Trailer weight questions (GVWR/GCWR etc..)

BrenttheMouse

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My truck: 2016 2500 5.7 4x4 crew cab short bed.

GVWR: 9,000 lbs.
GCWR: 18,300 lbs.
Payload: 2,370 lbs.
Max tow rating (per owners manual): 11,200 lbs.

Trailer:
GVWR: 14,000 lbs.
Unloaded weight: 4,820 lbs.

My question is, is this trailer too heavy for my truck? How much weight can I realistically put on the trailer and be under 26,001 lbs?
 

pacofortacos

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Well since your trailer GVWR is 14,000 lbs, you can only put just over 9,000 lbs on the trailer before the trailer max is hit.
Your trailer maxed out is too heavy for your truck.
IF your truck weight is 7000 lb empty and your combined is 18.3k lbs , your max trailer weight will be about 10k lbs or 5k lbs load on the trailer. Ball park numbers but close enough.

You realistically can put 5000 lbs on your trailer and still be under the 26001 lbs, so you don't need that CDL.
 

18CrewDually

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My truck: 2016 2500 5.7 4x4 crew cab short bed.

GVWR: 9,000 lbs.
GCWR: 18,300 lbs.
Payload: 2,370 lbs.
Max tow rating (per owners manual): 11,200 lbs.

Trailer:
GVWR: 14,000 lbs.
Unloaded weight: 4,820 lbs.

My question is, is this trailer too heavy for my truck? How much weight can I realistically put on the trailer and be under 26,001 lbs?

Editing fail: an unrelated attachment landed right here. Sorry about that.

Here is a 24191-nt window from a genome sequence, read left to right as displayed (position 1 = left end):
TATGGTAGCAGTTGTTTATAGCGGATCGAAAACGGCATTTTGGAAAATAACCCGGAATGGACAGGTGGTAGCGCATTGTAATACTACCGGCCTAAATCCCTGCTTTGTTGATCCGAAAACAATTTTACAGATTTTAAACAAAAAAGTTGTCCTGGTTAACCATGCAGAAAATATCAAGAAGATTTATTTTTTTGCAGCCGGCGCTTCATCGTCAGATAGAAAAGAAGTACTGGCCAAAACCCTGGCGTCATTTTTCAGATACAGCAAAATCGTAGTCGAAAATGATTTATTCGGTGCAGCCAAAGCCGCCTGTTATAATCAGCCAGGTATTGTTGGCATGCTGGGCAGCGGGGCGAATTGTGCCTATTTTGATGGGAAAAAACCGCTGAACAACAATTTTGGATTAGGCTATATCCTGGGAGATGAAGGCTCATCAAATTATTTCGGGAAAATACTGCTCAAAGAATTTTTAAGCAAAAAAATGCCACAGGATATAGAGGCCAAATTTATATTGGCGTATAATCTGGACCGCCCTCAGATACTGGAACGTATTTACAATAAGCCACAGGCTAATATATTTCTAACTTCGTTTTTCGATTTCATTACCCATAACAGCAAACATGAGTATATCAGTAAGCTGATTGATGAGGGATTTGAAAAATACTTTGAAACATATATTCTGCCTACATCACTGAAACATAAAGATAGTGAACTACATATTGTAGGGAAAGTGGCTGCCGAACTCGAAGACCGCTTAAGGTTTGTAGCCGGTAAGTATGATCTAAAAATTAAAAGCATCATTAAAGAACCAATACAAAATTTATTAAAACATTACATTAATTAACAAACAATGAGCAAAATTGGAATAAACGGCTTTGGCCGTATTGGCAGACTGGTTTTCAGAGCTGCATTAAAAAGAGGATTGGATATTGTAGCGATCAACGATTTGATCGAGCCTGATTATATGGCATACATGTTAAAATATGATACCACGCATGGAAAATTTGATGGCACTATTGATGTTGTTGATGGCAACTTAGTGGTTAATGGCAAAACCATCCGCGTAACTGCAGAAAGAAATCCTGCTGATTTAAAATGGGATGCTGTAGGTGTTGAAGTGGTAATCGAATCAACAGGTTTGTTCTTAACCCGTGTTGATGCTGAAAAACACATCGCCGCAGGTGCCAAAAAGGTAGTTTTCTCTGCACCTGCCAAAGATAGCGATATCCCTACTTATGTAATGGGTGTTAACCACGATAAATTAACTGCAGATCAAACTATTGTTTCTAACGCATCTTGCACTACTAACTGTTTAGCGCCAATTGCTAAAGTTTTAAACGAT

1. No, depending on actual weight of the truck and actual weight of the loaded trailer. Yes, if the combined weights are over 18,300.
2. Trailer cargo cap. 9,180
 

jvbuttex

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if the max is 18300, and the truck weighs in at 9K that leaves 9k for trailer of which 4820 is trailer empty. leaving 4280lb on teh trailer. What does your truck weigh when you have your trailer payload ready to go? That will be the key to getting more trailer load available. Less people and stuff in the truck, more trailer capacity to be under GCWR
 
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BrenttheMouse

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So I haven't actually bought the trailer yet... Those are just the numbers of a certain one I was looking at. The heaviest thing I plan on towing is a 6k tractor. Would this be the best trailer for this task?
 

pacofortacos

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If you can find a lighter trailer you would be better off. Aluminum trailers are nice.
The trailer weighs almost as much as your tractor.
A tandem with 2 6000 lb axles would be good.
Is the one you are looking at a dual or triple axle?

With the current trailer, you would be really close to the max combined with the tractor but it might work - get the truck weighed empty which I am guessing should be around 7000 lbs.
So tractor and trailer will be almost 11000 lbs + 7000 lbs (truck)= 18000 lbs ball park and bumping up against the GCWR. SO knowing what each thing weighs gets critical at that point.
 

18CrewDually

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Best trailer? Theres other variables like is it a beaver tail, ramps, is it wide enough, ect. But as far as weights are concerned it will work. You may be a little over on CGVWR but everything else is fine. A gas truck in the mountains of Maine you will know for sure you're towing. Make sure you pre-trip everything and that the trailer brakes are functioning. Hopefully you already have a brake controller in your truck, if not you will need it.
 

2003F350